The youngest victim was four-months old. The eldest was 71. Altogether at least 29 people were killed when the earth gave way above the small town of Oso in rural Washington on Mar. 22, making it one of the deadliest landslides in U.S. history. And the saddest thing of all is that the disaster was anything but unexpected. The hill that collapsed had been the site of a number of landslides in the past, most recently in 2006. In 1999, outside consultants filed a study with the U.S. Army Corps of Engineers warning of “the potential for a large catastrophic failure” on the very hill that gave way in March.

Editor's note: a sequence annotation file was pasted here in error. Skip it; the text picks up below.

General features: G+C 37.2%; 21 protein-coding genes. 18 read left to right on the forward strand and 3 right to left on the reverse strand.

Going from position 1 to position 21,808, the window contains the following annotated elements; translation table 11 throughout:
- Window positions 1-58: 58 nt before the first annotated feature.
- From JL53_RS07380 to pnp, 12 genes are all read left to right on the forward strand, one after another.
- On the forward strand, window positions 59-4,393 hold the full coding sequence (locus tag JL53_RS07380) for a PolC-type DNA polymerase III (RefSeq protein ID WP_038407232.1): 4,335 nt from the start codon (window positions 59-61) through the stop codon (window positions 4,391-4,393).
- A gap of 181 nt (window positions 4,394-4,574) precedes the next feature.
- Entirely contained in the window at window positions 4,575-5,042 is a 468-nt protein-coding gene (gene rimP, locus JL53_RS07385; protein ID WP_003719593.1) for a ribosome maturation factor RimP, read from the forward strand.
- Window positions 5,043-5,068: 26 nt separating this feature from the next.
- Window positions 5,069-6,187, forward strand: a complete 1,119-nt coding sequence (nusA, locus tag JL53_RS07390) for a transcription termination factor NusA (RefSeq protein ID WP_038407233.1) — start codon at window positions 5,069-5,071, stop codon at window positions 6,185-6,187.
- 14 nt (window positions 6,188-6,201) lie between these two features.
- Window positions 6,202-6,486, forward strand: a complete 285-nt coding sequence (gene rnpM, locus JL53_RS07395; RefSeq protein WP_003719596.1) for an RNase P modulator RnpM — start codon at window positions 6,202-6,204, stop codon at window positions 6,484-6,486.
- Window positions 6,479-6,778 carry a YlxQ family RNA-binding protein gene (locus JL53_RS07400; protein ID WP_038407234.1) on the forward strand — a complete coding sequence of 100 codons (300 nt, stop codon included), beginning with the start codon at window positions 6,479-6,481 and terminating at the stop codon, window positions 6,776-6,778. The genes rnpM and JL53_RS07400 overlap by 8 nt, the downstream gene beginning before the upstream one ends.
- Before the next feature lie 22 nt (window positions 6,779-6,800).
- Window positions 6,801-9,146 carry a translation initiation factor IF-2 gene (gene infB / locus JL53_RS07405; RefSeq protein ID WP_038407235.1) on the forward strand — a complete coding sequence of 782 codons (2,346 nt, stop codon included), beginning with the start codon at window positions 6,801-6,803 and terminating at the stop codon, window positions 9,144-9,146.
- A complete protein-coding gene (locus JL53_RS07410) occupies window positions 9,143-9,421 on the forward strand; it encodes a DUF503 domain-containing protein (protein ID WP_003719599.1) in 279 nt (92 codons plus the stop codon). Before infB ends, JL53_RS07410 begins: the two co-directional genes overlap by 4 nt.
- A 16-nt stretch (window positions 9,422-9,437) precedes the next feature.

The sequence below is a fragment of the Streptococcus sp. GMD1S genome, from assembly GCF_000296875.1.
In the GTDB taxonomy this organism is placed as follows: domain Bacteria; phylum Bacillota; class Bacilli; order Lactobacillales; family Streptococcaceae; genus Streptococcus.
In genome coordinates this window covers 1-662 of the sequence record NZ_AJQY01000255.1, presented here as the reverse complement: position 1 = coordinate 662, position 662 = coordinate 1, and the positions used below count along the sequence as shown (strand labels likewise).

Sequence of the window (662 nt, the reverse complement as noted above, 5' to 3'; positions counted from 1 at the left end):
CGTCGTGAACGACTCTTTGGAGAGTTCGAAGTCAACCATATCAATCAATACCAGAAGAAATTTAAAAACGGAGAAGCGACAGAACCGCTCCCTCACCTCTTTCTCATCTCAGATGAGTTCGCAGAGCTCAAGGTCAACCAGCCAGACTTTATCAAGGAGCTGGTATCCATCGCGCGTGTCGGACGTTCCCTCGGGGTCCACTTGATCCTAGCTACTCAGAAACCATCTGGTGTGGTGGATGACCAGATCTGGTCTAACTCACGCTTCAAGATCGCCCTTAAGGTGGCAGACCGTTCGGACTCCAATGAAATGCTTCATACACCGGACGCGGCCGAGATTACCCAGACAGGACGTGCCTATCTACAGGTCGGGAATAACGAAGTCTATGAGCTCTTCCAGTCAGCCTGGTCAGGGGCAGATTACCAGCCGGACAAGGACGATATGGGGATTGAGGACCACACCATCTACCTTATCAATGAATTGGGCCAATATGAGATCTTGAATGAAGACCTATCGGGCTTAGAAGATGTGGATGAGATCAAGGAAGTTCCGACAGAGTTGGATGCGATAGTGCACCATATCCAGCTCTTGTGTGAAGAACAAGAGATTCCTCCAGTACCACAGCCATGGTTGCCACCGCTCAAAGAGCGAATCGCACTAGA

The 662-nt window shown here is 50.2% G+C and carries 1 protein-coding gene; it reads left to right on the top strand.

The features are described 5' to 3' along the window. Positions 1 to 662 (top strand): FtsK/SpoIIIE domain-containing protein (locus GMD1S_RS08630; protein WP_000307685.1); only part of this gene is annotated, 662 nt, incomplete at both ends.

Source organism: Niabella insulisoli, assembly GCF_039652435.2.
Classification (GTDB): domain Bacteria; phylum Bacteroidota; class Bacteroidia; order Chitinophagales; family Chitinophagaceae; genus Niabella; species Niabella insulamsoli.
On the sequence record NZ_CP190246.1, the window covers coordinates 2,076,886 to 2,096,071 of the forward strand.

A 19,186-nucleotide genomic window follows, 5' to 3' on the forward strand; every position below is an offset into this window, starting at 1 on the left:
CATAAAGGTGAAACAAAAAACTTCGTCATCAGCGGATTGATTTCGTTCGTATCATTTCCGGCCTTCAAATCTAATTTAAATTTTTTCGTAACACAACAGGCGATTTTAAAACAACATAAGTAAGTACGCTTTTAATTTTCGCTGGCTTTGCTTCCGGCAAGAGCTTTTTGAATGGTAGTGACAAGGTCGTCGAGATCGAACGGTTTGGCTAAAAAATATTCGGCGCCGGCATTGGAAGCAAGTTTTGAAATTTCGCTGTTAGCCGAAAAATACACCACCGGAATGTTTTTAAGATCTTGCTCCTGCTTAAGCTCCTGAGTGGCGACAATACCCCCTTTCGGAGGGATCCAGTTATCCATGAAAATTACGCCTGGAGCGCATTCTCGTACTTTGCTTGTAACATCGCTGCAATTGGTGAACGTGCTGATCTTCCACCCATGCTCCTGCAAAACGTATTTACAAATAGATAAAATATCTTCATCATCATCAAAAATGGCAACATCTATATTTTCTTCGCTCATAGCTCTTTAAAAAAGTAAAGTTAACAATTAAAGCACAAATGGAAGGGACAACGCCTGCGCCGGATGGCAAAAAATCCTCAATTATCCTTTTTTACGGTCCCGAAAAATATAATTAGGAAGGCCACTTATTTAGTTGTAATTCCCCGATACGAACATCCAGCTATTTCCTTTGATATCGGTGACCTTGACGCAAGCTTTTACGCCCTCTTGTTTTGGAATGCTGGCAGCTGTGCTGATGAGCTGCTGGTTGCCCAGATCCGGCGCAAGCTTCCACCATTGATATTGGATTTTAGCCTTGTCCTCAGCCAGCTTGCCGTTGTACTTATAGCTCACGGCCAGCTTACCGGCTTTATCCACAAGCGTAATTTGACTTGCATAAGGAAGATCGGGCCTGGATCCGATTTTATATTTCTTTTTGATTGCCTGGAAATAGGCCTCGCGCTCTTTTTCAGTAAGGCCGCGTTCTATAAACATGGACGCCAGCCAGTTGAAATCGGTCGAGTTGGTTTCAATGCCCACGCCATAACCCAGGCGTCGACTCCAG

As aerial photos from Snohomish County GIS and satellite photos collected by TIME from DigitalGlobe show, the recent landslide was all but impossible to have stopped. The North Fork Stillaguamish river cuts out the bottom of the hill that would eventually collapse, and the loose sediment—laid down by glaciers nearly 12,000 years ago—was inherently unstable. Landslides kill an average of 25 Americans and cause as much as $2 billion in damages each year, yet they’re too quickly forgotten. Hopefully the catastrophe in Oso will change that.